Saturday, December 24, 2011

My Amazon 2011 Best of Lists.

Anyone wants to see what I thought some of the best music of 2011 was?

Click me.

Friday, December 23, 2011

My Amazon Reviews: Until December "The 415 Sessions: Reissue"

December Comes At Last
4 Out Of 5 Stars 

As the sun sets on the CD era, I have begun to give up hope on some of my favorite brilliant obscurities ever making it to compact disc. Up until a couple of months ago, Until December was on of the bands I'd pretty much thrown in the towel on. After all, their decade ahead of its time lone album, originally released in 1986, failed to chart and - despite dropping a load of great 12 inch singles - couldn't break out of the basement. Like so many of the great bands signed to Howie Klein's 415-Records, Until December blew the minds of tastemakers and fell on deaf ears just about everywhere else. I figured I'd have to content myself with the four tracks on the Best of 415 CD from 1994.

Then there is this album, now, in your grasp. The complete original debut, along with five non-LP singles, plus a second disc loaded with 12 inchers and remixes; this is basically the entire Until December output from that time period. Coming off as a delicious nightmare mix of Visage/New Order/Depeche Mode and foreshadowing industrial by almost a decade, Until December rocked with gothic proportions and a seriously kinky gay undertone (the second disc is labeled "Daddy Side") and the band's idea of a cover song was to take on Blondie's sex anthem "Call Me." (Or even better, a B-Side was a straight-up version of Bauhaus' "Bela Legosli's Dead.")

That was the crazily cool thing about Until December. They tinkered with image that taunted the cuteness of New Wave at the time, made music that both pulsed and pulverized, and left behind this one, gloriously twisted album as their legacy. It's also likely not an accident that Adam Sherburne eventually formed the in-your-face political band Consolidated in the 90's. But again, like so many bands under the 415 banner (and in my humble opinion, one of the greatest and most unrecognized of the American Independent labels), the brass ring eluded them. I have even wondered - as I have with one of my other neglected faves, The Brains - is if Until December had dropped in from London instead of San Fran by way of Austin, Texas, might they have been big stars? Get this comprehensive re-issue and decide for yourself.


Monday, December 19, 2011

My Amazon Reviews: The Kooks "Junk Of The Heart"

Kooks with no Hooks
3 Out Of 5 Stars

The third Kooks album is showing the signs of slippage. The debut flew in with the flock that included buzz bands like Arctic Monkeys, Kaiser Chiefs and others with a smart and punchy rock album in the classic sense of The Kinks or even Oasis. The second album, "Konk," played up The Kinks connection even more, with punchier songs and snappy lyrics. I was really hoping for continued progression with "Junk of The Heart," however, the songs are retracting their claws.

"Junk Of The Heart" is a softer, sweeter Kooks. The songs are breezier and weirdly inoffensive, given song titles like "Eff The World Off" or "No More Mr Nice Guy." Now, both the title track/lead single and the clever "Eskimo Kiss" maintain that Kinksian air about them, while the strings that saturate "Time Above The Earth" are a first for the band, just before leading into the Police-influenced "Runaway." The rest of the songs often feel unfinished or weightless. Lead singer Luke Prichard still has appeal, and I am hoping "Junk of The Heart" is just a blip.


RIP Ear X-tacy.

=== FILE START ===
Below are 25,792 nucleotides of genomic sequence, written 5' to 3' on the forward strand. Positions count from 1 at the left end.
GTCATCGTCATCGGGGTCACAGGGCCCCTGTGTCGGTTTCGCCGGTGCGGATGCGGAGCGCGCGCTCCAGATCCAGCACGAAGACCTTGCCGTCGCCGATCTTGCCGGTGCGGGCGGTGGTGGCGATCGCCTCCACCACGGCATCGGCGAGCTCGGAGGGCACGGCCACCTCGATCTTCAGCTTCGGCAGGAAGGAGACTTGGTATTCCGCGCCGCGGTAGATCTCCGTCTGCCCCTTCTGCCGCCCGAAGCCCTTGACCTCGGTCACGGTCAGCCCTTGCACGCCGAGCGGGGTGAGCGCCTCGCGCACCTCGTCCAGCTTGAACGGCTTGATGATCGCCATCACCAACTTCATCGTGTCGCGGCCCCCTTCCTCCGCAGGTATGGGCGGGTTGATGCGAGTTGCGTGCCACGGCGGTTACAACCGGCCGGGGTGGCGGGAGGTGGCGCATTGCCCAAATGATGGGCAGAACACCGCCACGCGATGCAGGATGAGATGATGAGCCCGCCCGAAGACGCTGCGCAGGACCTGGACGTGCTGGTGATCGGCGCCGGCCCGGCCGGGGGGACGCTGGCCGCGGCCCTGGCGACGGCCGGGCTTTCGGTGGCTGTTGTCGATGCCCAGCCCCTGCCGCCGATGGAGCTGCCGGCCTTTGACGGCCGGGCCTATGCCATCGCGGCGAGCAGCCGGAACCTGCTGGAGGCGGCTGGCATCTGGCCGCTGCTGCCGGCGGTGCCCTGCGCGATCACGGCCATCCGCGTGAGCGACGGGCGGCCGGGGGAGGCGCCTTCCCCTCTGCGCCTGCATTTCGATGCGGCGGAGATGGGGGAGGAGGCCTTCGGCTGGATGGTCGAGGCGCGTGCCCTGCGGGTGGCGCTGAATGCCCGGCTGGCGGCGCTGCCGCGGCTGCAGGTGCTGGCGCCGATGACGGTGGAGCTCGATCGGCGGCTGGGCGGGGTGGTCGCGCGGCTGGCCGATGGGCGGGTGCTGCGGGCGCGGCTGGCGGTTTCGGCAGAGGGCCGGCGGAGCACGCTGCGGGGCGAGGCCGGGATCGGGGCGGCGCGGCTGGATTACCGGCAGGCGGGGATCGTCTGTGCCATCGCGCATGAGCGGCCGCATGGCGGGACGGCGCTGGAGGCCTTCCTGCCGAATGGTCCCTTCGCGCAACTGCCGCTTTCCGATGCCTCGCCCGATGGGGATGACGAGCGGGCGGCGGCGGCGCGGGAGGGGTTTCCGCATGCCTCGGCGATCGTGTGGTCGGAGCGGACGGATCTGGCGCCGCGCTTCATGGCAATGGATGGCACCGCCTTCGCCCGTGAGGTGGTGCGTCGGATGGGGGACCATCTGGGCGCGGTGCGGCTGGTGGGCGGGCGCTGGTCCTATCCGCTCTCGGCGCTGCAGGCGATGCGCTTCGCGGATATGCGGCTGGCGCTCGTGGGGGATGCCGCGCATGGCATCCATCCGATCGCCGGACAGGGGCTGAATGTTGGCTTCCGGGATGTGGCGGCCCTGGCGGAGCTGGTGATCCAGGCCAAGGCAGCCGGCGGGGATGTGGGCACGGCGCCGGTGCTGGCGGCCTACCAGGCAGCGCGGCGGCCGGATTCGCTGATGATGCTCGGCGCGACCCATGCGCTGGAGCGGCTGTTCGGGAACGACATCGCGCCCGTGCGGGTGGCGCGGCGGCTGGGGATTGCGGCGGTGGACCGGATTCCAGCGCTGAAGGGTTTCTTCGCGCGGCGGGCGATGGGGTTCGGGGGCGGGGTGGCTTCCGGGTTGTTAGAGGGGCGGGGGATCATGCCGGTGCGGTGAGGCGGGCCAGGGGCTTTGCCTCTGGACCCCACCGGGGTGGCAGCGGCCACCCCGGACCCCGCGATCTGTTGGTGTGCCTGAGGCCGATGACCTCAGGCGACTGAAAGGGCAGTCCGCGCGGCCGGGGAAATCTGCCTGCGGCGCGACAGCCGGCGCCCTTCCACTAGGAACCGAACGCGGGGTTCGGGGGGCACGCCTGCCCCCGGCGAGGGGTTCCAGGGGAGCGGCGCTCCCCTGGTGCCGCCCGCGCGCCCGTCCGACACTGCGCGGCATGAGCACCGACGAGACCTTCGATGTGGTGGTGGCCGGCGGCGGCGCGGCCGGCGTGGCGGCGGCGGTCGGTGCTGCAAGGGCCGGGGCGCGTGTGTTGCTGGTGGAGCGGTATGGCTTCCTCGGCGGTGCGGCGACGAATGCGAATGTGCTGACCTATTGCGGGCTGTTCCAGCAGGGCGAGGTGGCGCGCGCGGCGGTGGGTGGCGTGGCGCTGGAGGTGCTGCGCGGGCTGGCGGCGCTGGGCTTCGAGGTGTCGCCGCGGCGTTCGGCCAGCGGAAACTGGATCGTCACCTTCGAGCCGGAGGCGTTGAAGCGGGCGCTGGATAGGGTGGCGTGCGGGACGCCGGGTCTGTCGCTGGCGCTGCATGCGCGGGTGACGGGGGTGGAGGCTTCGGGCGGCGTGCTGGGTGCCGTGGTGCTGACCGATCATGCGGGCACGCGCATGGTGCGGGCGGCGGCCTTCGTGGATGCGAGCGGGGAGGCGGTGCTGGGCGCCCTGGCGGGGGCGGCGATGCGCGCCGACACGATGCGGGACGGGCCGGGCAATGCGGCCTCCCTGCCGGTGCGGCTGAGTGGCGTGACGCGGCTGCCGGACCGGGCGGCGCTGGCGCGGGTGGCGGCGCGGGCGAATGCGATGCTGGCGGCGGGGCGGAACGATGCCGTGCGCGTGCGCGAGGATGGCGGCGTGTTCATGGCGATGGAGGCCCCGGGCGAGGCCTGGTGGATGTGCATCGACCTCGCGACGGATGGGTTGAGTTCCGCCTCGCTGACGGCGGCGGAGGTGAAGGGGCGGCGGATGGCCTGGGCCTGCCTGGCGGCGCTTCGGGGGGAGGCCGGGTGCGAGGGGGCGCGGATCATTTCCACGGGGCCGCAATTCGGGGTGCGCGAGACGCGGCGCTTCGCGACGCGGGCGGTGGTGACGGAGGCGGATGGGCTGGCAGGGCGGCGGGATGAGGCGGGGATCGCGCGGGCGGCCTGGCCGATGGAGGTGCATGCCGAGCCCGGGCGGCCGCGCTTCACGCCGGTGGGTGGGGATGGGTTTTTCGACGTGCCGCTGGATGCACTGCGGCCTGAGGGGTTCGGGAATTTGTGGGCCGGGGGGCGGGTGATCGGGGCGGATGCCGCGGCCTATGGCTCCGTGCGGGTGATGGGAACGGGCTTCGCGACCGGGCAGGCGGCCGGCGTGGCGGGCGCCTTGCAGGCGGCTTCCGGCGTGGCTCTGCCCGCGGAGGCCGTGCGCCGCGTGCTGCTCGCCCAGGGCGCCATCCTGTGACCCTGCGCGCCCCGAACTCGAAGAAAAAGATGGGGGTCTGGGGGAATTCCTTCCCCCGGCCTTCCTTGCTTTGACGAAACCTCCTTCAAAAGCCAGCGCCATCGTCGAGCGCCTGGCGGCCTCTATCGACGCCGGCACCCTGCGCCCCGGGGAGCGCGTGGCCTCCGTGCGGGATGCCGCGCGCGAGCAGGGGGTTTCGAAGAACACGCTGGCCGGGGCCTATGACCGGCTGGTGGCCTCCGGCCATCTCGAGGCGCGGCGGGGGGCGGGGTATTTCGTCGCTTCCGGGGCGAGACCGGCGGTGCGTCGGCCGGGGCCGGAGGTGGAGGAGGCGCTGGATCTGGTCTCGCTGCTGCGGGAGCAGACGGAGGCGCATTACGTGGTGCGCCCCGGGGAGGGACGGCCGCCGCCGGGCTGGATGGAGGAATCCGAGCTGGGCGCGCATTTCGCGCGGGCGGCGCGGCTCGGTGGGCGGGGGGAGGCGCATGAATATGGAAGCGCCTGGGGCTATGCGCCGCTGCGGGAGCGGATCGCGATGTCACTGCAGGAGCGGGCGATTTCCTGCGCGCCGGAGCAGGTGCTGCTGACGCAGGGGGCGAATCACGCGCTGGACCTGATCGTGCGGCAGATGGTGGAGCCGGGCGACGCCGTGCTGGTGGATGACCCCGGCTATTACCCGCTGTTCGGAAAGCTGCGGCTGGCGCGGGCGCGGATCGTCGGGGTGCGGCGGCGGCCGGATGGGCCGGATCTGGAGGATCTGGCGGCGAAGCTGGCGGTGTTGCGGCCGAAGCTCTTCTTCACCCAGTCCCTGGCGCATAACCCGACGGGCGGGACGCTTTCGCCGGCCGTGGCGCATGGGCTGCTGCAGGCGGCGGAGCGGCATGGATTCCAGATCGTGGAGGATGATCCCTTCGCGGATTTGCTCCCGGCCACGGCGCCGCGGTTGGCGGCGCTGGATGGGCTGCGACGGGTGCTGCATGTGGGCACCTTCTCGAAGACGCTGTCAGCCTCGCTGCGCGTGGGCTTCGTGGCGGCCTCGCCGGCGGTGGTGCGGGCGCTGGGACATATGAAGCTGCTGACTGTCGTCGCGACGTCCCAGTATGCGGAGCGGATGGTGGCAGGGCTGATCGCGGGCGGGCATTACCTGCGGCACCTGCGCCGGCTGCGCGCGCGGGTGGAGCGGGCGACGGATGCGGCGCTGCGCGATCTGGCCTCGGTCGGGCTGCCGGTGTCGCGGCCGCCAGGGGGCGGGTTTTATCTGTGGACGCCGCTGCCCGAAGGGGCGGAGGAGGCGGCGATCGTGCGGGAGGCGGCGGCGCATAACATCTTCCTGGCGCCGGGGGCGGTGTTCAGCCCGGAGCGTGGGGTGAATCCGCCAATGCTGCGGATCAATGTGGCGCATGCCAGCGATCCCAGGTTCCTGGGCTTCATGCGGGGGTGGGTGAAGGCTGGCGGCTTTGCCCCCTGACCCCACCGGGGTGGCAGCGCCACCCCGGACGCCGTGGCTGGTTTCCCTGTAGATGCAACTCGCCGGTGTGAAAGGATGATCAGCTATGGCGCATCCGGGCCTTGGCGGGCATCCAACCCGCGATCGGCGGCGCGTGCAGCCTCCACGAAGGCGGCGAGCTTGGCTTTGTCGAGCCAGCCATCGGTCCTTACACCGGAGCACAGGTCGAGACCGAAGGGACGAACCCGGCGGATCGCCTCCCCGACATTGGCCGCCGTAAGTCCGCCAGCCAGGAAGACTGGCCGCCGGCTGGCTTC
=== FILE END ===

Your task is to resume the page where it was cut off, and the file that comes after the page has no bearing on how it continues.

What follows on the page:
Wow, this is depressing. Ear-x-tacy may have been the finest Independent record Store to not be in a Coastal State. Maybe even the finest in the US, Period. I used to go there weekly when I lived in Louisville, and often made special trips there when I lived in Nashville.

Sunday, December 18, 2011

He's a Pinball Wizard, there has to be a twist

Brought to us by that French lighting company that paints buildings in light. This time, they've created a virtual pinball machine that works, and is played on the side of a building. People are actually working the flippers.

Saturday, December 17, 2011

My Amazon Reviews: Ben Folds "The Best Imitation of Myself: A Retrospective"

Action Packed
4 Out Of 5 Stars

This review is from:  (3 CD). I have to give Ben Folds credit for his generosity of nothing else. His Three CD "Best Imitation Of Myself" best of is packed with hits, live tracks and oddballs. He also regroups The Ben Folds Five for three new songs (or one, "House," if you're buying the single disc edition. But if you're getting the deluxe version, Folds is all but daring you to say "but you should have put THIS song on the album instead of..."

Which kind of fits into Folds' offbeat personality. His best songs alternate between earnest emotion and nerdy snark, along with being a dutiful acolyte of Elton John and Todd Rundgren. Like Rundgren, Folds is 100% OK with taking a song you think should go one way and then bend it exactly towards the opposite ("Anna," "Army" - here in a live version). He also tends towards the hyper-literate in his emotional songs, which does make them standouts. It's that trait that made "Brick" the most unlikely of top 40 singles, a ballad about taking your girlfriend to get an abortion shortly after the Christmas holiday. Better still is "The Luckiest," a gorgeous ballad from "Rocking The Suburbs," about love everlasting with a twist. Why it never became a single I wonder about, and so does Folds in the collection's extensive liner notes.

Folds, naturally leans on that album and "Whatever and Ever Amen," his two most commercially successful. He doesn't slack for the other albums, though, with songs from each album included. On the live disc, he digs even deeper from other albums, and the rarites disc has a few worthy B-Sides (his hilarious cover of "B^tch@s Ain't Sh!+") and soundtrack contributions, like his cover of Steely Dan's "Barrytown." However, the disc is loaded with demos of never finished songs, along with the other two new BF5 recordings. It's obvious that Folds is smarter than the average pop-star and pretty humble (who else would record stuff like "There's Always Someone Cooler Than You" or feel comfortable covering Wham's "Careless Whisper" with Rufus Wainwright?

That is what makes "Best Imitation Of Myself" cool. Ben Folds has the chops, the knack for melody, and sense of humor to take average pop and make it into something better. Even if you don't have any of his albums or maybe just one or two, this is as solid a retrospective of one man's work as you'll find by any 'star' of the 90's and beyond.


My Amazon DVD Reviews: "Suck"

Tune in to KCUS
4 Out Of 4 Stars